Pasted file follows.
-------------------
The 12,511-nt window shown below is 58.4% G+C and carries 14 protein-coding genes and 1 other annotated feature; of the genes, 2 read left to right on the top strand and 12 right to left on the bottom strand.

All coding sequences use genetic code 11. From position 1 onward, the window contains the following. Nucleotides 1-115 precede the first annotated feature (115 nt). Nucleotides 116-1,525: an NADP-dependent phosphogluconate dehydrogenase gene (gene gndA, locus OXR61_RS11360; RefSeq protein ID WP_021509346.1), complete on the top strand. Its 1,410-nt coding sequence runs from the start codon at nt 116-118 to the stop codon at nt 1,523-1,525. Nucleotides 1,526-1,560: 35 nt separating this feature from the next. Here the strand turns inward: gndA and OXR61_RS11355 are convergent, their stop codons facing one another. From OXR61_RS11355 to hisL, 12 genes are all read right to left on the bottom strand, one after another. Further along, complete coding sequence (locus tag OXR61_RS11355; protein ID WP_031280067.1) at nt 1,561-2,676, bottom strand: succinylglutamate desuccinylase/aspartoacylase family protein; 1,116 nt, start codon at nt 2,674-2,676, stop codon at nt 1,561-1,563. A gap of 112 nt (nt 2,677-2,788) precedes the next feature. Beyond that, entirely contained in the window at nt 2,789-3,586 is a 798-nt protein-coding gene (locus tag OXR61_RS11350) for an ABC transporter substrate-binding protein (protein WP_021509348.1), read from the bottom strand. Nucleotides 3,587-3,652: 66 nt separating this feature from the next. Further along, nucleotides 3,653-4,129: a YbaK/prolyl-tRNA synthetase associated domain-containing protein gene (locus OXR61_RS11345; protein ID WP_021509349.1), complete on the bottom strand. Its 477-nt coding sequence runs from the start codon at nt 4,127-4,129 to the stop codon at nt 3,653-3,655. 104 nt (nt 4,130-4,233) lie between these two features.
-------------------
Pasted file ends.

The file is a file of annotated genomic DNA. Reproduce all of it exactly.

The 12,511-nt window shown below is 58.4% G+C and carries 14 protein-coding genes and 1 other annotated feature; of the genes, 2 read left to right on the top strand and 12 right to left on the bottom strand.

All coding sequences use genetic code 11. From position 1 onward, the window contains the following. Nucleotides 1-115 precede the first annotated feature (115 nt). Nucleotides 116-1,525: an NADP-dependent phosphogluconate dehydrogenase gene (gene gndA, locus OXR61_RS11360; RefSeq protein ID WP_021509346.1), complete on the top strand. Its 1,410-nt coding sequence runs from the start codon at nt 116-118 to the stop codon at nt 1,523-1,525. Nucleotides 1,526-1,560: 35 nt separating this feature from the next. Here the strand turns inward: gndA and OXR61_RS11355 are convergent, their stop codons facing one another. From OXR61_RS11355 to hisL, 12 genes are all read right to left on the bottom strand, one after another. Further along, complete coding sequence (locus tag OXR61_RS11355; protein ID WP_031280067.1) at nt 1,561-2,676, bottom strand: succinylglutamate desuccinylase/aspartoacylase family protein; 1,116 nt, start codon at nt 2,674-2,676, stop codon at nt 1,561-1,563. A gap of 112 nt (nt 2,677-2,788) precedes the next feature. Beyond that, entirely contained in the window at nt 2,789-3,586 is a 798-nt protein-coding gene (locus tag OXR61_RS11350) for an ABC transporter substrate-binding protein (protein WP_021509348.1), read from the bottom strand. Nucleotides 3,587-3,652: 66 nt separating this feature from the next. Further along, nucleotides 3,653-4,129: a YbaK/prolyl-tRNA synthetase associated domain-containing protein gene (locus OXR61_RS11345; protein ID WP_021509349.1), complete on the bottom strand. Its 477-nt coding sequence runs from the start codon at nt 4,127-4,129 to the stop codon at nt 3,653-3,655. 104 nt (nt 4,130-4,233) lie between these two features.